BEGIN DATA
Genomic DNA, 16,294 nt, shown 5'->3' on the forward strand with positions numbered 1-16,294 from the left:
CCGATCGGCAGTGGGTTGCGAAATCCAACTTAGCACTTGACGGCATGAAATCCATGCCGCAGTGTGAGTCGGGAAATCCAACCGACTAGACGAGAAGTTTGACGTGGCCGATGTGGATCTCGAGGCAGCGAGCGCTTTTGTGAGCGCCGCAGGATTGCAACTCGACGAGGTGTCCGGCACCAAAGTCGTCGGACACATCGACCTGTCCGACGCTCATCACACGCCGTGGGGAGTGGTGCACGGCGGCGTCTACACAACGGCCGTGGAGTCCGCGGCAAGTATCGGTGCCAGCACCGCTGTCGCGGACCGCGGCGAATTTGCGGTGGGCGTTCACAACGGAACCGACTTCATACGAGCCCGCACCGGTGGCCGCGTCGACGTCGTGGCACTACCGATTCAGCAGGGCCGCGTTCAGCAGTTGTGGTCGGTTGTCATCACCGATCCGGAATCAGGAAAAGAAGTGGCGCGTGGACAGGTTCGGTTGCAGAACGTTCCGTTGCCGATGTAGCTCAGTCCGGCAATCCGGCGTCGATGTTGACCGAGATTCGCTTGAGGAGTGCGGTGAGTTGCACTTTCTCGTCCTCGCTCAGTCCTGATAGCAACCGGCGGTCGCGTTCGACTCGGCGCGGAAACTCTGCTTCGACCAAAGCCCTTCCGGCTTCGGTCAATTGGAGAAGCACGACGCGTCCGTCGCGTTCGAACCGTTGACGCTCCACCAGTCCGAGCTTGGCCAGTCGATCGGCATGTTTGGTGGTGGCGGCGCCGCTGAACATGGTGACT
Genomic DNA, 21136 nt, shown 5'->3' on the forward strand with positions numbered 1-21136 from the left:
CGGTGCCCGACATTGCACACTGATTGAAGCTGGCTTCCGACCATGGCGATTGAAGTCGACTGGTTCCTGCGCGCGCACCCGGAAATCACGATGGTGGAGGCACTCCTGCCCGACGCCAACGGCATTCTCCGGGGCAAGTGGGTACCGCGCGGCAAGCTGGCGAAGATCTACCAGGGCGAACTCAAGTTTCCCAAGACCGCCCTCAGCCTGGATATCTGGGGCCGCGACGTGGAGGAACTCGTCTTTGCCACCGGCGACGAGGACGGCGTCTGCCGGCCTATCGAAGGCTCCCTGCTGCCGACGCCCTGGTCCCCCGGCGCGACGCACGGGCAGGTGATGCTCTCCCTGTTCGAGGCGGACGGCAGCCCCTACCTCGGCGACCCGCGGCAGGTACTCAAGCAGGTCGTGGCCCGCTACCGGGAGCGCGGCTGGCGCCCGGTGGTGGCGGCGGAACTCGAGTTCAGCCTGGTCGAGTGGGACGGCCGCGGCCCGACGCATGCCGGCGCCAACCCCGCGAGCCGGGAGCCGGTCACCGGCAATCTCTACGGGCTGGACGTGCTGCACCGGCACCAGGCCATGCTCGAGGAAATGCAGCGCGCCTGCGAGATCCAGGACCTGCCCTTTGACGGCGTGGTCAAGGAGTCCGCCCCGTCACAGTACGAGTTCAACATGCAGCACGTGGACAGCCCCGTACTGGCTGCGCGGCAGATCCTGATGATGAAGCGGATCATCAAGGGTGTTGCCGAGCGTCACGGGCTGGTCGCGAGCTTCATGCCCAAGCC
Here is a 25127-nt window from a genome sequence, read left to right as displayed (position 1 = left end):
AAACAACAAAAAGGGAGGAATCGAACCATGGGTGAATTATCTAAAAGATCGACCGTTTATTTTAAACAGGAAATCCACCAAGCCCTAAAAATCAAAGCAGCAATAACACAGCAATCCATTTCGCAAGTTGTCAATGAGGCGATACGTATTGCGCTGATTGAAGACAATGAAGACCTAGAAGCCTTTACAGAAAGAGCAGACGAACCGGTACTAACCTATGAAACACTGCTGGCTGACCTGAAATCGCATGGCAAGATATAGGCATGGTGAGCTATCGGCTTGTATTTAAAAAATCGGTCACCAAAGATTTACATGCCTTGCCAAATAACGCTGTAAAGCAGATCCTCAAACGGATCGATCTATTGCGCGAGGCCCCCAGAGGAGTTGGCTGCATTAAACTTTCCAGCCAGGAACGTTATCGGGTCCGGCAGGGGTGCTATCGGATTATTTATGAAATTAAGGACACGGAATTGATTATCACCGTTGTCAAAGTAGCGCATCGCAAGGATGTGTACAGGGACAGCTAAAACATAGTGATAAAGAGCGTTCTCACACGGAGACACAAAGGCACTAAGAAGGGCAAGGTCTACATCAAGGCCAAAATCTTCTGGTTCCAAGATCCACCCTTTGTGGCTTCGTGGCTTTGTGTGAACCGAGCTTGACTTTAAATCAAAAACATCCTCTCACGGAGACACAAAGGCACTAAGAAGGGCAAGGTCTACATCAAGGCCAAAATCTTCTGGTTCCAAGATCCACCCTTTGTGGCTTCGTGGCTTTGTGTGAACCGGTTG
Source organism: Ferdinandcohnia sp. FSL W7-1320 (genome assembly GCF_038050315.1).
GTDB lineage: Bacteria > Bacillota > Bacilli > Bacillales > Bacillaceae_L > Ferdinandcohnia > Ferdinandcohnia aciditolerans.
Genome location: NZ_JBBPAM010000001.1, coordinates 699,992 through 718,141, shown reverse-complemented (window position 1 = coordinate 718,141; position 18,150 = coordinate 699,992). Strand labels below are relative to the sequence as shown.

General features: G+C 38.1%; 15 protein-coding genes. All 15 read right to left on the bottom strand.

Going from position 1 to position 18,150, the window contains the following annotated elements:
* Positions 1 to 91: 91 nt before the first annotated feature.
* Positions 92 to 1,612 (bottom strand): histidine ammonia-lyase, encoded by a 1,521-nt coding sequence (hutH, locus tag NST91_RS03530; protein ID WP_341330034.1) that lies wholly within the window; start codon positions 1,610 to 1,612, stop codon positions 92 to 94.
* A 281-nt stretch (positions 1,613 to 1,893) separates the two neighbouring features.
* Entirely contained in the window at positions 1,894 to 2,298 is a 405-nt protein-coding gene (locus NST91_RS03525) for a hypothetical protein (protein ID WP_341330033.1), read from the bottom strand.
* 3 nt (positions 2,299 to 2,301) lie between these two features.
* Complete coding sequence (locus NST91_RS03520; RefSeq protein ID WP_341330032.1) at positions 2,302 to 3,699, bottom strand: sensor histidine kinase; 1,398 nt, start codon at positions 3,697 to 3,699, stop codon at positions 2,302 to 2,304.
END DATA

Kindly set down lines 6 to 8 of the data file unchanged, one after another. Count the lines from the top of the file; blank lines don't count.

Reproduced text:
AAACAACAAAAAGGGAGGAATCGAACCATGGGTGAATTATCTAAAAGATCGACCGTTTATTTTAAACAGGAAATCCACCAAGCCCTAAAAATCAAAGCAGCAATAACACAGCAATCCATTTCGCAAGTTGTCAATGAGGCGATACGTATTGCGCTGATTGAAGACAATGAAGACCTAGAAGCCTTTACAGAAAGAGCAGACGAACCGGTACTAACCTATGAAACACTGCTGGCTGACCTGAAATCGCATGGCAAGATATAGGCATGGTGAGCTATCGGCTTGTATTTAAAAAATCGGTCACCAAAGATTTACATGCCTTGCCAAATAACGCTGTAAAGCAGATCCTCAAACGGATCGATCTATTGCGCGAGGCCCCCAGAGGAGTTGGCTGCATTAAACTTTCCAGCCAGGAACGTTATCGGGTCCGGCAGGGGTGCTATCGGATTATTTATGAAATTAAGGACACGGAATTGATTATCACCGTTGTCAAAGTAGCGCATCGCAAGGATGTGTACAGGGACAGCTAAAACATAGTGATAAAGAGCGTTCTCACACGGAGACACAAAGGCACTAAGAAGGGCAAGGTCTACATCAAGGCCAAAATCTTCTGGTTCCAAGATCCACCCTTTGTGGCTTCGTGGCTTTGTGTGAACCGAGCTTGACTTTAAATCAAAAACATCCTCTCACGGAGACACAAAGGCACTAAGAAGGGCAAGGTCTACATCAAGGCCAAAATCTTCTGGTTCCAAGATCCACCCTTTGTGGCTTCGTGGCTTTGTGTGAACCGGTTG
Source organism: Ferdinandcohnia sp. FSL W7-1320 (genome assembly GCF_038050315.1).
GTDB lineage: Bacteria > Bacillota > Bacilli > Bacillales > Bacillaceae_L > Ferdinandcohnia > Ferdinandcohnia aciditolerans.